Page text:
Paired exchange programs offer expanded donor protections to address critical disincentives to living donation

Emily Wood Transplant News

By Lizbeth Alvarez, Research Associate

In the recent article,  looking at “Removing Disincentives to Kidney Donation: A Quantitative Analysis” 1 McCormick et al., highlight the widespread agreement among researchers, physicians, and policy makers that removing financial disincentives to living kidney donation would increase the number of donors and be a fairer process. The article identified seven disincentives that living donors face, including:

  1. Cost of travel and lodging at a transplant center
  2. Loss of income due to kidney donation
  3. Cost of home / dependent care while donors are recovering from surgery
  4. Risk of dying from kidney removal
  5. Pain and discomfort of kidney removal
  6. Long-term health consequences of donating a kidney
  7. Concern that a relative or close friend might need a kidney in the future

The authors recommend expanding reimbursement of donation costs, income loss coverage, and removing financial disincentives. However, some of the recommendations by McCormick et al if implemented, could go beyond creating a financially neutral living donation environment into incentivization. In addition, the authors attempt to convert patient fear of dying due to transplantation or reduced quality of life from general decisional factor into quantified economic disincentives.

New and existing programs with the National Kidney Registry (NKR), United Network for Organ Sharing (UNOS), and other paired exchange organizations help to address some of the 7 disincentives, but program offerings and donor protections vary widely. For example, the NKR, which has facilitated 3935 kidneys paired donation (KPD) transplants, developed the Donor Shield and Family Voucher programs to overcome many of the disincentives discussed.

The National Kidney Registry medical board agrees that donation-related costs deter individuals from considering living donor kidney transplant (LDKT) and exacerbate disparities.2 It is important to reconsider the current policies of the National Living Donor Assistance Center that restrict which donor and recipient dyads are eligible for financial assistance.

The NKR Donor Shield program reimburses up to four weeks of lost wage ($1,500/week) for all donors and up to $2,000 for travel and lodging, and provides life and disability insurance for a year post-donation, legal support if donors face unlawful employment termination, experience a rise in insurance premiums, or lose health insurance due to donation, plus coverage for uncovered complications. This program is predicated on actual expenses, not theoretical payments for future incurred costs.  The Donor Shield program expands coverage provided by the National Living Donation Assistance Center for donor and recipients living within 300% of the federal poverty guidelines.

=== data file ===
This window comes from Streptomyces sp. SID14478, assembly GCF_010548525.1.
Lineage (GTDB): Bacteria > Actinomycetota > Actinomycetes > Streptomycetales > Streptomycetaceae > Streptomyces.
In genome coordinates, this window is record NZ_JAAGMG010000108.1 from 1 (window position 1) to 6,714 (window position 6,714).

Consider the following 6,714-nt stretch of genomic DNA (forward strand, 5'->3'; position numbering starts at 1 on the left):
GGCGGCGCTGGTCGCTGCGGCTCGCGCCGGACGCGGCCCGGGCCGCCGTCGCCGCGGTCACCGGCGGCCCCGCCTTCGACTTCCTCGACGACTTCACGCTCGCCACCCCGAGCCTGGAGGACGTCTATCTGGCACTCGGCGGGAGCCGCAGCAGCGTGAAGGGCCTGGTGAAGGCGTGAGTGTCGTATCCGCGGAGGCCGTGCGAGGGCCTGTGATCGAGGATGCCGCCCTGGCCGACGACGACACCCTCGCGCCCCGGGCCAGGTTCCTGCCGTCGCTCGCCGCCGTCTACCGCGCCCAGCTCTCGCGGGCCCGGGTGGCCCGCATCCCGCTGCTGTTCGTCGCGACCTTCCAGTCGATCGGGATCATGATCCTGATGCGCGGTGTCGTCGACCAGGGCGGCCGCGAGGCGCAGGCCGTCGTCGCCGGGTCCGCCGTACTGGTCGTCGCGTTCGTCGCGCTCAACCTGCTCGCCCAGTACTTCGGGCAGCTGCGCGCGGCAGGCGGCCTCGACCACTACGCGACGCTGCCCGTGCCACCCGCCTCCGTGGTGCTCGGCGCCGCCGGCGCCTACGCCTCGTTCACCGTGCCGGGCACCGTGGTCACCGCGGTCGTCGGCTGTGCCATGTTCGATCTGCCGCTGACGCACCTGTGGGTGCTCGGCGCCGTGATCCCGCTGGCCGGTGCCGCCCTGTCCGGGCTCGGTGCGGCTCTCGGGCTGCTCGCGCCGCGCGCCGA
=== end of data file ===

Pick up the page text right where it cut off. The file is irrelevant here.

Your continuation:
While the OPTN and UNOS provide former donors who later develop end-stage kidney disease (ESKD) waiting list priority for a deceased donor kidney, the NKR Donor Shield program goes further by offering them a potential living donor kidney. 3 The NKR allows recipients, with early graft losses up to 90 days, placement at the end of future non-directed donor originated chains for a second transplant, if medically eligible.

To protect their family members in the case of future ESKD, NKR’s Family Voucher program allows living donors to name up to five individuals protection under a voucher for a future NKR LDKT.  Only one voucher per donor can be redeemed.  Family members with a voucher who subsequently become active transplant candidates are prioritized for a LDKT from the NKR at the end of a future chain. On average, one nondirected donor allows 4.4 recipients with incompatible donors to receive a KPD.5

Programs like these remove disincentives and protect donors without direct payment or tax incentives, and fall within the boundaries of the National Organ Transplantation Act. NKR’s innovations, if broadly adopted, could significantly increase the number of LDKTs performed and reduce the ever-lengthening waiting time for a DDKT.

 

References:

  1. McCormick F, Held PJ, Chertow GM, Peters TG, Roberts JP. Removing Disincentives to Kidney Donation: A Quantitative Analysis. Journal of the American Society of Nephrology. 2019;30(8):1349.
  2. Press Release: National Kidney Registry Improves Donor Lost Wage Reimbursement Program by Eliminating Income Restrictions. National Kidney Registry, November 21, 2019.
  3. Press Release: Transplantation: Funding Renewed for Nationwide Program to Reduce Financial Disincentives for Living Organ Donors. National Living Donor Assistance Center, October 15, 2014.
  4. National Kidney Registry. Info for Centers Medical Board Policies. National Kidney Registry website. https://www.kidneyregistry.org/transplant_center.php?cookie=1#policies.Accessed November 22, 2019.
  5. Flechner SM, Thomas AG, Ronin M, et al. The first 9 years of kidney paired donation through the National Kidney Registry: Characteristics of donors and recipients compared with National Live Donor Transplant Registries. American Journal of Transplantation.